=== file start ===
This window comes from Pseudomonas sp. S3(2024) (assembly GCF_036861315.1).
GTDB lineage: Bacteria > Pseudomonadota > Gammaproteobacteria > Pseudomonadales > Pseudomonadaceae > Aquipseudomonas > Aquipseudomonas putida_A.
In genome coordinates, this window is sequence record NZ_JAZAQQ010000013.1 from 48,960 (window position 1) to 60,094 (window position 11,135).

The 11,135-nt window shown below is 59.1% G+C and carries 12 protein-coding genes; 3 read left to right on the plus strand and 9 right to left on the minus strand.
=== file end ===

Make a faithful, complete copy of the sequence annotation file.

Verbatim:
This window comes from Pseudomonas sp. S3(2024) (assembly GCF_036861315.1).
GTDB lineage: Bacteria > Pseudomonadota > Gammaproteobacteria > Pseudomonadales > Pseudomonadaceae > Aquipseudomonas > Aquipseudomonas putida_A.
In genome coordinates, this window is sequence record NZ_JAZAQQ010000013.1 from 48,960 (window position 1) to 60,094 (window position 11,135).

The 11,135-nt window shown below is 59.1% G+C and carries 12 protein-coding genes; 3 read left to right on the plus strand and 9 right to left on the minus strand.